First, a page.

I liked the story and felt the discomfort of being outside the events and not being able to cajole or persuade Vidalia to move on and let go of her trials.  How does one move someone out of such ignorance when they do not know any better?  In the beginning of the story, young Vidalia falls in love with a slimy fellow who plays on her naiveté, then marries her when she becomes pregnant and beats her growing baby out of her womb too early for survival.   Vidalia finds a way to keep her baby with her through the whole story and this “spirit child” becomes her support system.

On the cover of the book Susan Crawford, author of The Pocket Wife says
“ From its beautiful first words to its satisfying ending, MY SWEET VIDALIA is a unique, enchanting read.     Exquisite language, a cast of robust characters, and a solid and compelling plot keep readers captivated as Mantella straddles the thin line between poetry and prose, reality and either, fragility and strength.  With a deft and gentle hand, she navigates us through the travails of an impoverished young mother guided by her intrepid spirit child.”

I would place this story high up on the scale of good reads and a great weekend of escape reading, which took me back to my school days in the Deep South.  It was still a relief to leave these characters back in the 1950s and early 60s and find comfort in my more progressive environment of home.   I worked as a social worker in the South in the 70s and 80s and I am hard pressed to even think about returning for a visit.  I am sure my experiences prejudiced my reading of this story.

TLC Book Tours sent me a copy of this well-written story for review.

From the cover:
“A transplant to the South, Deborah Mantella has lived and taught in various cities in the Northeast and the Midwest.  Now a resident of Georgia she lives outside Atlanta with her husband.  Mantella is a member of the Atlanta Writers Club, the Author’s Guild, and the Society of Children’s Book Writers and illustrators.  This is her first novel.”

Deborah Mantella Website
Deborah Mantella Facebook

Related:
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The Robot Scientist’s Daughter
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LIAR: A Memoir ~Rob Roberge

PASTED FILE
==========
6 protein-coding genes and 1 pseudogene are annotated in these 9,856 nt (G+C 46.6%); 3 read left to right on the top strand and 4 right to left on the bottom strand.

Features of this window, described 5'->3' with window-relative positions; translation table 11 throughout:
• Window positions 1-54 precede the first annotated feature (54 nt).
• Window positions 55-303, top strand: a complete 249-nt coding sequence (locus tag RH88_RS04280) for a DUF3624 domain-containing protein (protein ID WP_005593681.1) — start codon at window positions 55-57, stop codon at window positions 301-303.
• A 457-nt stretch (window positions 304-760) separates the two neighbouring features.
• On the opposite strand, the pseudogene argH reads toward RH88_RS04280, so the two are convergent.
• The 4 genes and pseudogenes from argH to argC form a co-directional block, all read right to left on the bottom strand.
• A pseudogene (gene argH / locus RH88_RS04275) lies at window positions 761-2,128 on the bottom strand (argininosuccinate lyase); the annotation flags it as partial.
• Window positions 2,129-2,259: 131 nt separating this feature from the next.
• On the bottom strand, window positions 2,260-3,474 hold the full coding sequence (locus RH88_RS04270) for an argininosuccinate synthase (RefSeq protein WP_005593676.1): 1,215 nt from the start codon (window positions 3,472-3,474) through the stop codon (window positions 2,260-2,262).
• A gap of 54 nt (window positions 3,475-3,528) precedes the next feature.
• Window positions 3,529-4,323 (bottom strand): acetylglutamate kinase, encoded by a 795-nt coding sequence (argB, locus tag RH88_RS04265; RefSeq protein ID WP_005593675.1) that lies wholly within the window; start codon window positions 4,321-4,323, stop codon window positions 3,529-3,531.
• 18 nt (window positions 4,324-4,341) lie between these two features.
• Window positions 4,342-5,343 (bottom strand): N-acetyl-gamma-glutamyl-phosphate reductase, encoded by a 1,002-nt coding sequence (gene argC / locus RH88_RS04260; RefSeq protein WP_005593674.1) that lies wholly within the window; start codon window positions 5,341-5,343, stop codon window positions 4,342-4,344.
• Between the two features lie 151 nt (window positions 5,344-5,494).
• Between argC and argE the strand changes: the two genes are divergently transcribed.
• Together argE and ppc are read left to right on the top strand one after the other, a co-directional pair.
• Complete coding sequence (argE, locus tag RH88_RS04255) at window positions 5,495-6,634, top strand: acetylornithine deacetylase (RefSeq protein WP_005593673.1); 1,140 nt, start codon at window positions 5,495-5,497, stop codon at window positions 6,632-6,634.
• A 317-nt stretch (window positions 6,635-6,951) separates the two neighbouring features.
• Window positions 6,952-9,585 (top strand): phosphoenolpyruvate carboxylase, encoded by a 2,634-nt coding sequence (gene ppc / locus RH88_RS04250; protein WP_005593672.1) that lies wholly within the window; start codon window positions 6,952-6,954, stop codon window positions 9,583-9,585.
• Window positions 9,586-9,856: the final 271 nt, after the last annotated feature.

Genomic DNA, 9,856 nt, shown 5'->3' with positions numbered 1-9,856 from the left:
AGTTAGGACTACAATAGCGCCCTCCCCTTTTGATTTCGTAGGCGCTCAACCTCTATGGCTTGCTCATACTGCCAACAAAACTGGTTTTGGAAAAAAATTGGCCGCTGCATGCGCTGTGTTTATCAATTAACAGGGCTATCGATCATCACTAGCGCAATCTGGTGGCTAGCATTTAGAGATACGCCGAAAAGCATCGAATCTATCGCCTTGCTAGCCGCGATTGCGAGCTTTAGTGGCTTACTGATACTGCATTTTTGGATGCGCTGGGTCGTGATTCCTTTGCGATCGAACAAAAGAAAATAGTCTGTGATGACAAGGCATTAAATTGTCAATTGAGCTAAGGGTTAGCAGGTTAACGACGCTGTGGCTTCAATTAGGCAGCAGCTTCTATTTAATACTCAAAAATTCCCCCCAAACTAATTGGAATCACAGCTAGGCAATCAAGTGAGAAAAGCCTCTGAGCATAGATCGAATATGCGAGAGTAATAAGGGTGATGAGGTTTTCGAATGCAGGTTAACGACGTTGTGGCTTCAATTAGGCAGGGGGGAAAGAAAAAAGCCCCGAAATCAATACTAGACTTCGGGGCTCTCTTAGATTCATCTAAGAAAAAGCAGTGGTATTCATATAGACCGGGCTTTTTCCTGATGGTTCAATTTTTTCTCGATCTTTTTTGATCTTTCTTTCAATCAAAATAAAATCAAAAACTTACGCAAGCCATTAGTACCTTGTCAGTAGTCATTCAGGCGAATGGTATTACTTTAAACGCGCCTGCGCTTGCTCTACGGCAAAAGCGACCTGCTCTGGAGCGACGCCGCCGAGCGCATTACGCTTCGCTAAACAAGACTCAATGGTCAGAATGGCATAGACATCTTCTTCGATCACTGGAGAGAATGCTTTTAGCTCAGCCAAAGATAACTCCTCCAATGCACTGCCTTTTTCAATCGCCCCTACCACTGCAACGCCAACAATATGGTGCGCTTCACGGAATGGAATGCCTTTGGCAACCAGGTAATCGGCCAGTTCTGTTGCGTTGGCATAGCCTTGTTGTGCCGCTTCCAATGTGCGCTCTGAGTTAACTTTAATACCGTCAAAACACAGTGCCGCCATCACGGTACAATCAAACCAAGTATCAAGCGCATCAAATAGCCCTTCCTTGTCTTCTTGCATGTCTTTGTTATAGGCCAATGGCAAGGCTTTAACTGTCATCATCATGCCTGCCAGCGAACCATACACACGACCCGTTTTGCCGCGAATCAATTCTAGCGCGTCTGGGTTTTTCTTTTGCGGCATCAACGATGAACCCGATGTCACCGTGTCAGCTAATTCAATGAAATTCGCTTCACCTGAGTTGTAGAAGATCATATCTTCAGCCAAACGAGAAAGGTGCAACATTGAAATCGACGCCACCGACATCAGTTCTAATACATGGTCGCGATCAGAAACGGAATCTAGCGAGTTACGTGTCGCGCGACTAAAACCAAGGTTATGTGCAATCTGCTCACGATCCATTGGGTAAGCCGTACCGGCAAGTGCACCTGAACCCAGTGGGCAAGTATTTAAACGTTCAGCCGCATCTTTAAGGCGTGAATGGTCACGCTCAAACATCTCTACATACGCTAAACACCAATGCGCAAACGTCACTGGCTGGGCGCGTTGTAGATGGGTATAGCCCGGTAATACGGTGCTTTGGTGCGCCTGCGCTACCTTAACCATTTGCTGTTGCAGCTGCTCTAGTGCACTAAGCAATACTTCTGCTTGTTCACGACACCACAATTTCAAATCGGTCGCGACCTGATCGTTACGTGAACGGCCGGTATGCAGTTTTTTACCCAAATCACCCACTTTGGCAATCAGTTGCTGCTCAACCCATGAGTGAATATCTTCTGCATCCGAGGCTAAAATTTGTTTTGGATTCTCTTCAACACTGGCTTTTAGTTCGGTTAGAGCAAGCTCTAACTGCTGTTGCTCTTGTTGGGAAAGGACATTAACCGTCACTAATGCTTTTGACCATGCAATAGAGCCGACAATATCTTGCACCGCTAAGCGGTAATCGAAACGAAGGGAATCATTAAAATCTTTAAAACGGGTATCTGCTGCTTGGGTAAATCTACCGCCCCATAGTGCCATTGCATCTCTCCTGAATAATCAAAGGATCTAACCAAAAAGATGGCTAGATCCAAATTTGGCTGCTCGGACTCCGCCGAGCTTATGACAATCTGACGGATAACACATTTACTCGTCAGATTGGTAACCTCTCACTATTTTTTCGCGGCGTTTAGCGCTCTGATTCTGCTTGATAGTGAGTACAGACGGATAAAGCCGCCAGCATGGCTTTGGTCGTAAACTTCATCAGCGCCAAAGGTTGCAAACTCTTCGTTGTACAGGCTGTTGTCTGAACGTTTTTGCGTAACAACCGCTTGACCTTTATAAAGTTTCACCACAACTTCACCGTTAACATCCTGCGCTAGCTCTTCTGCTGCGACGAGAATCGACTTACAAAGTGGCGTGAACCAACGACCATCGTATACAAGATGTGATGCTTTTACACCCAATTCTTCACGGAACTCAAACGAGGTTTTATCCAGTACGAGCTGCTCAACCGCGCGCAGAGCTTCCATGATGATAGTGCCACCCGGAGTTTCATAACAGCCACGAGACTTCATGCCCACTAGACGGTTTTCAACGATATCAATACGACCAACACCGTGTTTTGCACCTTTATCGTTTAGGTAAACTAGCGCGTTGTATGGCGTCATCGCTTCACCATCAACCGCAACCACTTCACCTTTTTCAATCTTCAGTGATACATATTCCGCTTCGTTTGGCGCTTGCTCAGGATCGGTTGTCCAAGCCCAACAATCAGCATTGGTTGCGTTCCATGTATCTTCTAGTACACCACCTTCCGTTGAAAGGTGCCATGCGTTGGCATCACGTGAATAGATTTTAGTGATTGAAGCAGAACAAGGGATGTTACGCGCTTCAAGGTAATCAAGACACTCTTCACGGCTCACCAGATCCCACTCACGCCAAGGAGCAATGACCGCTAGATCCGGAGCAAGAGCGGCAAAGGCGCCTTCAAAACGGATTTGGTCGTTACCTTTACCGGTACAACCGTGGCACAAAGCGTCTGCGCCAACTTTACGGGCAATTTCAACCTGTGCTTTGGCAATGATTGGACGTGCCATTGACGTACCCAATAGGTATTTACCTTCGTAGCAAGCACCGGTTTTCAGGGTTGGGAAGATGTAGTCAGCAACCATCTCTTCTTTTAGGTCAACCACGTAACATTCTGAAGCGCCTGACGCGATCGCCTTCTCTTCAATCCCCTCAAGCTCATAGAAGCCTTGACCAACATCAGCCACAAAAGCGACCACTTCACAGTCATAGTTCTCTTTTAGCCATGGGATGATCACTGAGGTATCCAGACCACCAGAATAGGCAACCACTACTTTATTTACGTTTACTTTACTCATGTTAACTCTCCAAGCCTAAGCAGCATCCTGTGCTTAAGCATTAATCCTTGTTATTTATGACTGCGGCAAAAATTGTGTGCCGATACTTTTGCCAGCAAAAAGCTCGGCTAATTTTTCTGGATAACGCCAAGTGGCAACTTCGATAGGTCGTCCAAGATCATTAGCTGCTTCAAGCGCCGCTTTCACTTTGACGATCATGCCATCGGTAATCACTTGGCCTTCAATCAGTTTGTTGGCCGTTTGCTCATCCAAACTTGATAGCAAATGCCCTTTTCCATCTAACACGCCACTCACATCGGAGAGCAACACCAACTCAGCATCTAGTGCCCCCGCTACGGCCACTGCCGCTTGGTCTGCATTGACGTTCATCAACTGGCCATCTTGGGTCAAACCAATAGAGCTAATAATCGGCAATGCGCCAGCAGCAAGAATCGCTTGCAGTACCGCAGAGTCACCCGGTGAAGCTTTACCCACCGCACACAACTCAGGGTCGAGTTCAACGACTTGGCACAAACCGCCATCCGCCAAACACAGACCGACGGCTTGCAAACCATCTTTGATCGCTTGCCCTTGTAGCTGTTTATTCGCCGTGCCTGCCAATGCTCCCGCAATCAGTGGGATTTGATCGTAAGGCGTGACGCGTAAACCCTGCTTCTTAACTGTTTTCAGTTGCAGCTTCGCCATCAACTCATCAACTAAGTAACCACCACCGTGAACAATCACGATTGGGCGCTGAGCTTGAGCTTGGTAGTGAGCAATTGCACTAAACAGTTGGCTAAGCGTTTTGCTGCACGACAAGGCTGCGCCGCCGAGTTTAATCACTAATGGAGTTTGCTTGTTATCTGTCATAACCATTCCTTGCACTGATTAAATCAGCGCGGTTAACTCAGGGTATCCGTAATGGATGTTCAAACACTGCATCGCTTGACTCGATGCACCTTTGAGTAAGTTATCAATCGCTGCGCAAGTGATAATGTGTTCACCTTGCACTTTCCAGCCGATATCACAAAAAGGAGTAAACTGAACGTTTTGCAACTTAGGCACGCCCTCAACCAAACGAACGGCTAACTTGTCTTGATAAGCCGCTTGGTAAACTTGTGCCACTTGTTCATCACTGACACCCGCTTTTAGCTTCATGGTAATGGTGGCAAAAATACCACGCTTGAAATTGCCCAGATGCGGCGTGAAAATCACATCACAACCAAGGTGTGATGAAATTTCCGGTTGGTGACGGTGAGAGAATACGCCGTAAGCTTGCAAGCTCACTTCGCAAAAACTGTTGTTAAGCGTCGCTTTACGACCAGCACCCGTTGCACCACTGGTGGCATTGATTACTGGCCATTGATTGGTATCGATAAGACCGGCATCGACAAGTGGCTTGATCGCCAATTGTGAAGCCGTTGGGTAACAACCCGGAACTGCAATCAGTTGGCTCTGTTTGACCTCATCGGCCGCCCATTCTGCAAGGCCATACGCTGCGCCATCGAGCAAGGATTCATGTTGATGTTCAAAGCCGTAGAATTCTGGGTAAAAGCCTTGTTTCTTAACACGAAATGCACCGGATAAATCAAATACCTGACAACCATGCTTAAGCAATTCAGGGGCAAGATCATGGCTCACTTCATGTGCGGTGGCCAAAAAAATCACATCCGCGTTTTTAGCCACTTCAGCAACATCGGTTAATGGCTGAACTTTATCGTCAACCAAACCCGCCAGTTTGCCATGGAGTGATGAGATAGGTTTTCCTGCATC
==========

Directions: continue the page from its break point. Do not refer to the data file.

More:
Monday, January 11th, 2016

Very happy to be asked by Net Galley to read this memoir, which pulled no punches about the read being dark and humorous at the same time.  It was just that, as the author is Bipolar (Manic Depression), suffers with alcoholism, and has been a junkie for most of his 43 years.

Hindsight is so 20/20.  It was amazing that Roberge could write, finish school, sing and teach as he worked his way through self-medication and mental health workers offering up loads of mediations and lock-up stints.

Roberge has recently discovered that he has a concussion illness and he will slowly loose his mind. After 15 years of being sober and not doing drugs he had a relapse with this new diagnosis and is motivated to write the memoir and tell his side of the story.  I want to go see the movie Concussion, which has just been released in the theaters because of reading this book.   As a counselor by training, the book touched me deeply to understand the process of mental illness from the inside and the experience.  I was upset that his supportive parents would never talk or explore with him about his mental illness and what he could do to find relief in more positive ways.

The book is due to be released on February 9th 2016, and Roberge must have a good following as the pre-orders are growing steadily.

We truly need to work on remedying our mental health coverage and understanding in this country and hopefully this read will be popular enough to bring about more action and understanding in our communities and our states.  It is a hard read and a good read and I am very pleased to have been asked to review it. LIAR is an important communication to our world.

“A darkly funny, intense memoir about mental illness, memory and storytelling, from an acclaimed novelist.” (Amazon page)

The writing is quite good and does not leave the reader wanting; it pulls one into the story and the sadness that accompanies the confusing and difficult circumstances, which are part of this life story.  The words move at a fast paced with a clarity that many of us do not see.   It is a 40 year old interpreting what he experienced when he was young; looking for resolutions still for what may not yet have answers for those who wish to understand and know.